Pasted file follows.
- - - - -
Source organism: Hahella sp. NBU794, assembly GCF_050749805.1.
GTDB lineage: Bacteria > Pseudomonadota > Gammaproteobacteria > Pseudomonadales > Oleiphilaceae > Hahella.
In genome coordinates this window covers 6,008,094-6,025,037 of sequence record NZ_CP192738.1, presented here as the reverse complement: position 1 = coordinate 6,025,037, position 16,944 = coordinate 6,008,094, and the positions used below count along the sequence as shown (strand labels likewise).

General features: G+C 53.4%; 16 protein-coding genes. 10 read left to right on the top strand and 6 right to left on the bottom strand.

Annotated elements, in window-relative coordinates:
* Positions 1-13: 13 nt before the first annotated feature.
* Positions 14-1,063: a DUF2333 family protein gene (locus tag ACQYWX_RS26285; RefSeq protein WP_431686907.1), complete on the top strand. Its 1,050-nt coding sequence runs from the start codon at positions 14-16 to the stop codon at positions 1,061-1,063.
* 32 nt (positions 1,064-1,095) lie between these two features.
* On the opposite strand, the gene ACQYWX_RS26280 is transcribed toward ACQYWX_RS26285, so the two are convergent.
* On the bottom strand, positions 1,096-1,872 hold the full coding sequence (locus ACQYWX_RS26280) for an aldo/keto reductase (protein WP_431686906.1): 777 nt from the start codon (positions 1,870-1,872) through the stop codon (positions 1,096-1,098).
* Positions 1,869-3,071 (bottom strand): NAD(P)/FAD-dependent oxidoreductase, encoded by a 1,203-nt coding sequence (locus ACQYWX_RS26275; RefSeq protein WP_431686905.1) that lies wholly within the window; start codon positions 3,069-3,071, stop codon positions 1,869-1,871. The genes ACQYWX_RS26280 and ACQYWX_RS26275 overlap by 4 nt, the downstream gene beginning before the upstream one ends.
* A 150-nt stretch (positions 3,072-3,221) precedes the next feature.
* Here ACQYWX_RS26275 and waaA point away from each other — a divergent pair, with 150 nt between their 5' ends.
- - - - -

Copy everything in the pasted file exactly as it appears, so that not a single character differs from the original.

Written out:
Source organism: Hahella sp. NBU794, assembly GCF_050749805.1.
GTDB lineage: Bacteria > Pseudomonadota > Gammaproteobacteria > Pseudomonadales > Oleiphilaceae > Hahella.
In genome coordinates this window covers 6,008,094-6,025,037 of sequence record NZ_CP192738.1, presented here as the reverse complement: position 1 = coordinate 6,025,037, position 16,944 = coordinate 6,008,094, and the positions used below count along the sequence as shown (strand labels likewise).

General features: G+C 53.4%; 16 protein-coding genes. 10 read left to right on the top strand and 6 right to left on the bottom strand.

Annotated elements, in window-relative coordinates:
* Positions 1-13: 13 nt before the first annotated feature.
* Positions 14-1,063: a DUF2333 family protein gene (locus tag ACQYWX_RS26285; RefSeq protein WP_431686907.1), complete on the top strand. Its 1,050-nt coding sequence runs from the start codon at positions 14-16 to the stop codon at positions 1,061-1,063.
* 32 nt (positions 1,064-1,095) lie between these two features.
* On the opposite strand, the gene ACQYWX_RS26280 is transcribed toward ACQYWX_RS26285, so the two are convergent.
* On the bottom strand, positions 1,096-1,872 hold the full coding sequence (locus ACQYWX_RS26280) for an aldo/keto reductase (protein WP_431686906.1): 777 nt from the start codon (positions 1,870-1,872) through the stop codon (positions 1,096-1,098).
* Positions 1,869-3,071 (bottom strand): NAD(P)/FAD-dependent oxidoreductase, encoded by a 1,203-nt coding sequence (locus ACQYWX_RS26275; RefSeq protein WP_431686905.1) that lies wholly within the window; start codon positions 3,069-3,071, stop codon positions 1,869-1,871. The genes ACQYWX_RS26280 and ACQYWX_RS26275 overlap by 4 nt, the downstream gene beginning before the upstream one ends.
* A 150-nt stretch (positions 3,072-3,221) precedes the next feature.
* Here ACQYWX_RS26275 and waaA point away from each other — a divergent pair, with 150 nt between their 5' ends.